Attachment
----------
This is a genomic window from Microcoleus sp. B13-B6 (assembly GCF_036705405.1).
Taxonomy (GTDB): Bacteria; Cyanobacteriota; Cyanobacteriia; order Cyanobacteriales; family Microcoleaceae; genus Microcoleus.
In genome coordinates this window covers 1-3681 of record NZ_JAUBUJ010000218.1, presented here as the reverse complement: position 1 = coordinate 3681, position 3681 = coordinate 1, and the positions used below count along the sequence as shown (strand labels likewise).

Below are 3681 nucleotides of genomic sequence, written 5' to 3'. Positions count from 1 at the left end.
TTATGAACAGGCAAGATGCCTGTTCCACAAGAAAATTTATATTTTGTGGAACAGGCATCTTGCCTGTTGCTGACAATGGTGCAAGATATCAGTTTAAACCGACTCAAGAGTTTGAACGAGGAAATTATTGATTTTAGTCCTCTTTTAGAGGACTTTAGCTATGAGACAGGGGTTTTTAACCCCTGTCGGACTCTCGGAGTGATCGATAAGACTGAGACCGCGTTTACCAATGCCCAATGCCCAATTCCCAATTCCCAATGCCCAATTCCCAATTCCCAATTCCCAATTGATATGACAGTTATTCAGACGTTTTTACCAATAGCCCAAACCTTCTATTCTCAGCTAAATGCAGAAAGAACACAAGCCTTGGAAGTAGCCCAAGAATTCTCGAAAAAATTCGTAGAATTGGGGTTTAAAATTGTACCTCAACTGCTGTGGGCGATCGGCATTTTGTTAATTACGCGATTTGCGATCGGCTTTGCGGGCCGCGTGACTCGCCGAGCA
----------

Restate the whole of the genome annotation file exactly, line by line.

This is a genomic window from Microcoleus sp. B13-B6 (assembly GCF_036705405.1).
Taxonomy (GTDB): Bacteria; Cyanobacteriota; Cyanobacteriia; order Cyanobacteriales; family Microcoleaceae; genus Microcoleus.
In genome coordinates this window covers 1-3681 of record NZ_JAUBUJ010000218.1, presented here as the reverse complement: position 1 = coordinate 3681, position 3681 = coordinate 1, and the positions used below count along the sequence as shown (strand labels likewise).

Below are 3681 nucleotides of genomic sequence, written 5' to 3'. Positions count from 1 at the left end.
TTATGAACAGGCAAGATGCCTGTTCCACAAGAAAATTTATATTTTGTGGAACAGGCATCTTGCCTGTTGCTGACAATGGTGCAAGATATCAGTTTAAACCGACTCAAGAGTTTGAACGAGGAAATTATTGATTTTAGTCCTCTTTTAGAGGACTTTAGCTATGAGACAGGGGTTTTTAACCCCTGTCGGACTCTCGGAGTGATCGATAAGACTGAGACCGCGTTTACCAATGCCCAATGCCCAATTCCCAATTCCCAATGCCCAATTCCCAATTCCCAATTCCCAATTGATATGACAGTTATTCAGACGTTTTTACCAATAGCCCAAACCTTCTATTCTCAGCTAAATGCAGAAAGAACACAAGCCTTGGAAGTAGCCCAAGAATTCTCGAAAAAATTCGTAGAATTGGGGTTTAAAATTGTACCTCAACTGCTGTGGGCGATCGGCATTTTGTTAATTACGCGATTTGCGATCGGCTTTGCGGGCCGCGTGACTCGCCGAGCA